Sometimes, dealing with mental health issues can require taking time off – which could last for weeks or even years. Taking extended time off can lead to loss of income, which is a potent stressor itself. Disability insurance can help by replacing a portion of your regular income if you are too sick or injured to work, and many policies now provide benefits for disabilities caused by mental health issues. If your employer offers a group short-term disability or long-term disability insurance option, it's worth considering as a way to help reduce financial pressure until you are able to work productively again.
How can I improve my mental wellness?
Mental health and physical health are interconnected. So, taking care of yourself physically – exercising regularly, eating a well-balanced diet, getting quality sleep, and avoiding cigarettes, drugs, and alcohol – all play a large role in improving mental wellness12, 13, 14, 15. Other important aspects of overall mental health include building connections, finding a support system, practicing stress management, and taking time to do things you enjoy. If needed, it's also important to get professional help.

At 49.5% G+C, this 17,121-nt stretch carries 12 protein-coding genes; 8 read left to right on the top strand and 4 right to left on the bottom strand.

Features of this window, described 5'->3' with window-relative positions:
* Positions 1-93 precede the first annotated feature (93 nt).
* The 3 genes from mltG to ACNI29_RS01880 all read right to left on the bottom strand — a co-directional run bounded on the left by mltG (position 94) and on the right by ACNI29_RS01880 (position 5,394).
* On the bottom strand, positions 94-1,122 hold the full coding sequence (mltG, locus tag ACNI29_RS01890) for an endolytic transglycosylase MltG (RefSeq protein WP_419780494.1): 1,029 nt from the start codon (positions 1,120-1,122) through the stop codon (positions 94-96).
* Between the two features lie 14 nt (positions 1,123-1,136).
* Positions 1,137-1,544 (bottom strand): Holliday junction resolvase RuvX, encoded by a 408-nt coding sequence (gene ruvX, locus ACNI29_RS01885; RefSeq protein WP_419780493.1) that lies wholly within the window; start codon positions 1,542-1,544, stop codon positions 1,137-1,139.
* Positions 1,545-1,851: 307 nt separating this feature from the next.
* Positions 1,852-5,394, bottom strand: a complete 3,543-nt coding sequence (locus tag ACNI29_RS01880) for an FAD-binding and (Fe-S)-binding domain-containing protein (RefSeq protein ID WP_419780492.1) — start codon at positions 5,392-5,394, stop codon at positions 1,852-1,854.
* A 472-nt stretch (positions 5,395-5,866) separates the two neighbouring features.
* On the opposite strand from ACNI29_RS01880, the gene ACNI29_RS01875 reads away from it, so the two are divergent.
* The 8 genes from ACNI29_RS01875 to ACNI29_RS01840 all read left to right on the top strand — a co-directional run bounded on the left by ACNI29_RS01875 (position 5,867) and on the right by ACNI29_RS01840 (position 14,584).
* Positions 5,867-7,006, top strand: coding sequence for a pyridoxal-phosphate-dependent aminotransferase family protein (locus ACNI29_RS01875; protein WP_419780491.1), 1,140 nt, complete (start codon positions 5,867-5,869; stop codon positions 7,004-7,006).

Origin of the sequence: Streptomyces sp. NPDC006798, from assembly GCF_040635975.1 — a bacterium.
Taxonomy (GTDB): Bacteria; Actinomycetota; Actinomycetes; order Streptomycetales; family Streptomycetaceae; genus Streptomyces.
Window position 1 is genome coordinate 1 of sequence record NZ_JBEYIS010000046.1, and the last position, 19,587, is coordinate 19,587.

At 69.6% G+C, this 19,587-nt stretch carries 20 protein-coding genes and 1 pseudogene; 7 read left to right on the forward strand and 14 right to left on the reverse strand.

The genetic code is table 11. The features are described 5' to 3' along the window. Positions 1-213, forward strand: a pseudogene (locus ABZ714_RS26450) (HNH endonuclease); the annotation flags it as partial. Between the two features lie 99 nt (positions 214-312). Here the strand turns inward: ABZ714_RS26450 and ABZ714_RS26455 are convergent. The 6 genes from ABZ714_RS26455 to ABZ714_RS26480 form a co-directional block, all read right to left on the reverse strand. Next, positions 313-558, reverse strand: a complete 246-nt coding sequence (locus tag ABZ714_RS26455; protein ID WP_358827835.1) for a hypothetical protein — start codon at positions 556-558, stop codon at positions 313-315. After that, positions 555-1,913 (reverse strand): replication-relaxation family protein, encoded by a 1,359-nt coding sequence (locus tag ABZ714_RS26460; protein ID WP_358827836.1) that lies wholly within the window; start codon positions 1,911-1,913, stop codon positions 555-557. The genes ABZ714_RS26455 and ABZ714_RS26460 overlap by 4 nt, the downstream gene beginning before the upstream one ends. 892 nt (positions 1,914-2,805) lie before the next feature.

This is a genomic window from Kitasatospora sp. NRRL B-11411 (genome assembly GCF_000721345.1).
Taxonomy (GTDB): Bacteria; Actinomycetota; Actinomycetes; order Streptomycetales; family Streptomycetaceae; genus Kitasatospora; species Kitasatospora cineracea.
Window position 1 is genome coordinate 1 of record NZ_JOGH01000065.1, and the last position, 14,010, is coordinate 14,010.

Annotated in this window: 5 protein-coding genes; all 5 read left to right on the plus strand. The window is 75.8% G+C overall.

What is good mental wellbeing?
It's a broad term that refers to the ability to have a satisfying life. Of course, everyone experiences setbacks and hard times, but it's important to maintain a sense of purpose, and acquire the coping skills to handle life's ups and downs. Mental well-being and emotional health can be developed by taking steps to improve your mental wellness, e.g., by taking better physical care of yourself, avoiding excessive alcohol intake, staying socially connected -- and seeking appropriate professional treatment when needed12, 13, 14, 15.
What are the 4 types of mental health?
There are nearly 300 mental disorders listed in the DSM-5 (Diagnostic and Statistical Manual of Mental Disorders), which is the handbook health professionals use to identify and diagnose mental illnesses. Most of these fall under one of seven main categories4:
- Mood disorders (e.g., depression, bipolar disorder)
- Anxiety disorders (e.g., panic disorder)
- Personality disorders (e.g., Narcissism, OCD)
- Psychotic disorders (e.g., schizophrenia)
- Eating Disorders (e.g., anorexia)
- Trauma-related disorders (e.g., PTSD)
- Substance Abuse Disorders (e.g., drug addiction)